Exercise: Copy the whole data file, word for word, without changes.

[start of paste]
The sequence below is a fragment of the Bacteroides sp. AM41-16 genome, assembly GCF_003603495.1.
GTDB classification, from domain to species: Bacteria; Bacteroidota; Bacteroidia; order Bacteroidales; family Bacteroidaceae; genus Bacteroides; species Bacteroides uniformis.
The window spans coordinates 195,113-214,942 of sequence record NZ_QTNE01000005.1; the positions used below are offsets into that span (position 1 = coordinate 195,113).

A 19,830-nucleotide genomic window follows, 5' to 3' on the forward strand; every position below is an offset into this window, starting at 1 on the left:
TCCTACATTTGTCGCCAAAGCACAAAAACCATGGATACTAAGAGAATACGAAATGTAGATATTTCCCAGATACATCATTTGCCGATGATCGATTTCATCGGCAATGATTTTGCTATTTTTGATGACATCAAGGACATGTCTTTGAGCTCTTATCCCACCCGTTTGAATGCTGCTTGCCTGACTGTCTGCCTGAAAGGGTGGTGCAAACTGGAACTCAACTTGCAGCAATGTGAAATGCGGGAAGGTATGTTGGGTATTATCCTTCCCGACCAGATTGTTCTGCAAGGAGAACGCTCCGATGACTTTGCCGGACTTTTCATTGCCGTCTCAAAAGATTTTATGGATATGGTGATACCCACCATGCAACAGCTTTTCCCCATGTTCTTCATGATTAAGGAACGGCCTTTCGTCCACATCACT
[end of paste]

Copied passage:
The sequence below is a fragment of the Bacteroides sp. AM41-16 genome, assembly GCF_003603495.1.
GTDB classification, from domain to species: Bacteria; Bacteroidota; Bacteroidia; order Bacteroidales; family Bacteroidaceae; genus Bacteroides; species Bacteroides uniformis.
The window spans coordinates 195,113-214,942 of sequence record NZ_QTNE01000005.1; the positions used below are offsets into that span (position 1 = coordinate 195,113).

A 19,830-nucleotide genomic window follows, 5' to 3' on the forward strand; every position below is an offset into this window, starting at 1 on the left:
TCCTACATTTGTCGCCAAAGCACAAAAACCATGGATACTAAGAGAATACGAAATGTAGATATTTCCCAGATACATCATTTGCCGATGATCGATTTCATCGGCAATGATTTTGCTATTTTTGATGACATCAAGGACATGTCTTTGAGCTCTTATCCCACCCGTTTGAATGCTGCTTGCCTGACTGTCTGCCTGAAAGGGTGGTGCAAACTGGAACTCAACTTGCAGCAATGTGAAATGCGGGAAGGTATGTTGGGTATTATCCTTCCCGACCAGATTGTTCTGCAAGGAGAACGCTCCGATGACTTTGCCGGACTTTTCATTGCCGTCTCAAAAGATTTTATGGATATGGTGATACCCACCATGCAACAGCTTTTCCCCATGTTCTTCATGATTAAGGAACGGCCTTTCGTCCACATCACT